504  M astovska et al . : J ournal of AOAC I nternational V ol . 98, N o . 2, 2015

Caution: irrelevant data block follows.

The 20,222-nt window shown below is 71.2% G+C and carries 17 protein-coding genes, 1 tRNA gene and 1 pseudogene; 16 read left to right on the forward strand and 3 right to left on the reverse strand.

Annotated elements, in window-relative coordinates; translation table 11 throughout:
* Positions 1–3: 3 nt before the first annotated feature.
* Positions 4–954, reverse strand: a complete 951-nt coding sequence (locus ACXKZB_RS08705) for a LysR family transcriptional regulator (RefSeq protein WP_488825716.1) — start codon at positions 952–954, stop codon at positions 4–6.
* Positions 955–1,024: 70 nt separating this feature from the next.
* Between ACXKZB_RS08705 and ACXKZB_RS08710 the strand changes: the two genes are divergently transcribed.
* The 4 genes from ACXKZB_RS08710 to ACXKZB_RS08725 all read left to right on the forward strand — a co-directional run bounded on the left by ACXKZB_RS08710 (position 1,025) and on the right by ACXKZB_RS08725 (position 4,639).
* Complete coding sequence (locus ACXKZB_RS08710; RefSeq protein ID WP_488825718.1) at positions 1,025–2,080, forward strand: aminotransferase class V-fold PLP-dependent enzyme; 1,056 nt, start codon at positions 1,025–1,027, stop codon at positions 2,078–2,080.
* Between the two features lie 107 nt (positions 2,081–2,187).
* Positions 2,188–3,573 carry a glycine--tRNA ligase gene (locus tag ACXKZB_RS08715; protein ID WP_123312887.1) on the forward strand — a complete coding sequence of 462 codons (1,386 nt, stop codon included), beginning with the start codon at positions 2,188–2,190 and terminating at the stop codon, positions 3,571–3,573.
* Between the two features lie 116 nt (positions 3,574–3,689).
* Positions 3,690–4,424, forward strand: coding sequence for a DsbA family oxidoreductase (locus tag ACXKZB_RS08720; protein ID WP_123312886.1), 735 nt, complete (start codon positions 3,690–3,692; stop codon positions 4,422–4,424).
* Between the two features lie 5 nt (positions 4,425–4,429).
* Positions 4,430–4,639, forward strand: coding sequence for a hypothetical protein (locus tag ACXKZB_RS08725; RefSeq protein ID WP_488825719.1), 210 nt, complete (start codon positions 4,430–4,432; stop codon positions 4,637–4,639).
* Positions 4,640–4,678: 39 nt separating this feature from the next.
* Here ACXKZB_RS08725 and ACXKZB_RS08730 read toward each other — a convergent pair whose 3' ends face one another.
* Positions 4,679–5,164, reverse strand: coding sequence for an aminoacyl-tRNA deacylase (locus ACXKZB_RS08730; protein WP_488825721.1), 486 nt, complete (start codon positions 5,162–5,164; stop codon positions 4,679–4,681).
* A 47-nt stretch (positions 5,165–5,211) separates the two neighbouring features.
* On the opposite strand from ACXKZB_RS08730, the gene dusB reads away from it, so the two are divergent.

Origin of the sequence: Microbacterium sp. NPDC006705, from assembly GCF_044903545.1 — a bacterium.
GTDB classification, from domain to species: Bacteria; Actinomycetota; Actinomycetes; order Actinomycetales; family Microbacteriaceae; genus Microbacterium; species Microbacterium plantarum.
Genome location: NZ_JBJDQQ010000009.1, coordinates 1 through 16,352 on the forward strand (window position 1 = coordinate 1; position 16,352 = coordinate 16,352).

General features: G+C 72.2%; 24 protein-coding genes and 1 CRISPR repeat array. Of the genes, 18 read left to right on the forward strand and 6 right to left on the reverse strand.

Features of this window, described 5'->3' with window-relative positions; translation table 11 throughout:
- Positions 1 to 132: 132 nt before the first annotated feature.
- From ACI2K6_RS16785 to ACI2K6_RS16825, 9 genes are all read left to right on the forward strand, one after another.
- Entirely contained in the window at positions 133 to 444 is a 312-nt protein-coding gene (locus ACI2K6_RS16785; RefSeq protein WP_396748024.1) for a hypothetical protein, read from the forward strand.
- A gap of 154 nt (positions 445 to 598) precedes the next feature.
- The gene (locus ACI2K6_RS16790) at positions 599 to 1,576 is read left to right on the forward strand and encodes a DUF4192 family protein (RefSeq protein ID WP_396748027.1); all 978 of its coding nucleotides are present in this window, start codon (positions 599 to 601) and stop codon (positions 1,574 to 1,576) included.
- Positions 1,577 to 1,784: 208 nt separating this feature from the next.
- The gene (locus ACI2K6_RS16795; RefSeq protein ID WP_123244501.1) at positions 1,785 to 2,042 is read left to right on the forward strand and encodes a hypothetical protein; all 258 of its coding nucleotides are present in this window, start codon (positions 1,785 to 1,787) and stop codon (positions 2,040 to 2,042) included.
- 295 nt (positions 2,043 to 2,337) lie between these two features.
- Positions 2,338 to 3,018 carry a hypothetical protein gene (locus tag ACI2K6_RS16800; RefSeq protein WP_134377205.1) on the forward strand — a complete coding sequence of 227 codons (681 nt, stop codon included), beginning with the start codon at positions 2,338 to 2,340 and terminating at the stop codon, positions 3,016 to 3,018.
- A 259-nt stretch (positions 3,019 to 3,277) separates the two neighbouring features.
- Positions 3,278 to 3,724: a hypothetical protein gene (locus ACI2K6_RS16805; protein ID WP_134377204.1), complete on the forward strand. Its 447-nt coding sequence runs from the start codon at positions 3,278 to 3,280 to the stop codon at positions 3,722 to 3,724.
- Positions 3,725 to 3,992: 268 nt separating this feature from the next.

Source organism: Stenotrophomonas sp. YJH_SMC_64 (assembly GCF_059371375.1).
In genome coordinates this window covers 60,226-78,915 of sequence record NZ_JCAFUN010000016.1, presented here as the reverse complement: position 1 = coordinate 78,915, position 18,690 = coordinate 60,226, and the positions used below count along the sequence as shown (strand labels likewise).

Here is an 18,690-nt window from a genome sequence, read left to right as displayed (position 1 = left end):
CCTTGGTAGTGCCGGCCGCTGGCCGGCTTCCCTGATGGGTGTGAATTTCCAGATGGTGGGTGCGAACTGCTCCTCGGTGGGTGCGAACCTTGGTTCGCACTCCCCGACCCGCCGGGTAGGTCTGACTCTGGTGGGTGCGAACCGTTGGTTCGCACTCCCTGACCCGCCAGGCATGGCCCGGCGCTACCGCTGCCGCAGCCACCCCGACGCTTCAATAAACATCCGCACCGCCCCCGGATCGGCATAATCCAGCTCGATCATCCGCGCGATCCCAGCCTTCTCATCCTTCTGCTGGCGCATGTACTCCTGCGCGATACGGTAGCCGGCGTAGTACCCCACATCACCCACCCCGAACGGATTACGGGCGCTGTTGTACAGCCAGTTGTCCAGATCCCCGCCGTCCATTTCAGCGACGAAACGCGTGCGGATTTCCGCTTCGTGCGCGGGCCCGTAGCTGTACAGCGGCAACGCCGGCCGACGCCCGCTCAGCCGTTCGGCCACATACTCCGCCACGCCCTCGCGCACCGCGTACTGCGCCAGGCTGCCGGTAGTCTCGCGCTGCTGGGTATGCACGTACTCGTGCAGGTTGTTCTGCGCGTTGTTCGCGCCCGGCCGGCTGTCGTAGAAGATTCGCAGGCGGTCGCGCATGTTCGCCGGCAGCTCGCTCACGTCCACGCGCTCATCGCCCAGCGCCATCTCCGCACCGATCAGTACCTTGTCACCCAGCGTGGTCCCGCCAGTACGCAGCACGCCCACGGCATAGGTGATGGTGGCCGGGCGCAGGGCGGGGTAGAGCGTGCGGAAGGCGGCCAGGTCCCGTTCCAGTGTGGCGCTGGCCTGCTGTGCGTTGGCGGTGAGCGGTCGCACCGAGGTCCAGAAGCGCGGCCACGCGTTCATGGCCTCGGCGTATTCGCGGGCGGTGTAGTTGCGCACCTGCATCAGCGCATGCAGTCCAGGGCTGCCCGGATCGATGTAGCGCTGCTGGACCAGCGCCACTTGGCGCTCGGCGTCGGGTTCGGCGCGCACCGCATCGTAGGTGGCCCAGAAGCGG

and confirmed the lower recoveries for Ant and BaP. This collaborator also made another interesting observation related to the color difference between extracts obtained in the first set (all dark green) and the second set (the dark green extract was produced only for the blank sample), whereas all extracts of fortified samples were yellow-brown. This observation, which was later confirmed by additional study participants, indicates matrix changes caused by the presence of PAHs and accompanied by selective losses of Ant and BaP. In addition to these two analytes, BaA also showed lower recoveries (around 70%) in oysters when compared to the rest of the studied PAHs. Furthermore, a closer examination of the results obtained for Ant, BaP, and BaA in mussel also show somewhat lower mean recoveries of these three analytes (around 80%) when compared to the other analytes. These mean results do not include data obtained for BaP in mussel test samples by Laboratory No. 6, which analyzed the test samples about a year later than most other participants. All Laboratory No. 6 BaP results in mussel test samples showed very good repeatability within the duplicates but were eliminated as Grubbs’ test outliers because they were significantly lower than the results obtained by other laboratories. No other data obtained by Laboratory No. 6 were identified as outliers using the Cochran or Grubbs’ tests. Figure 1 provides structures of Ant, BaA, and BaP showing that these PAHs contain the same moiety in terms of the linear 3-ring (anthracene) structure. This structural commonality and similar degradation behavior indicate that they could be substrates for the same enzyme(s). The significant differences in recoveries obtained for samples stored at –20°C versus –70°C (Tables 12 and 13, respectively) represent more supporting evidence for an enzymatic degradation being the most probable cause for the lower recoveries observed for these analytes in oyster (and mussel) test samples. To prevent degradation of these analytes in seafood matrixes during long-term storage, the Study Directors recommend storing homogenized samples at –70°C or lower. Unfortunately, this was not a feasible requirement for this collaborative study because the majority of the collaborating laboratories did not have this storage capability. The Study Directors wish to thank the SPSC PAH Working Group (chaired by Gina Ylitalo from National Oceanic and Atmospheric Administration), the AOAC Methods Committee on PAHs (chaired by Tom Phillips, Maryland Department of Agriculture, Annapolis, MD), and AOAC INTERNATIONAL staff for the discussions about the study design, analyte selection, and stability issues as well as for the overall support provided to the collaborative study. Special acknowledgment goes to Jack Cochran (Restek Corp., Bellefonte, PA) for useful discussions about the PAH GC/MS analysis. John Schmitz and Jack Jabusch (Covance Laboratories, Madison, WI) and Lucie Drabova and Jana Pulkrabova (ICT, Prague, Czech Republic) are acknowledged for technical advice and support during the preparation and the entire course of the study. The Study Directors thank the Nutritional Chemistry and Food Safety business unit at Covance Laboratories for supplying and preparing PAH standards and spiking solutions; obtaining Acknowledgments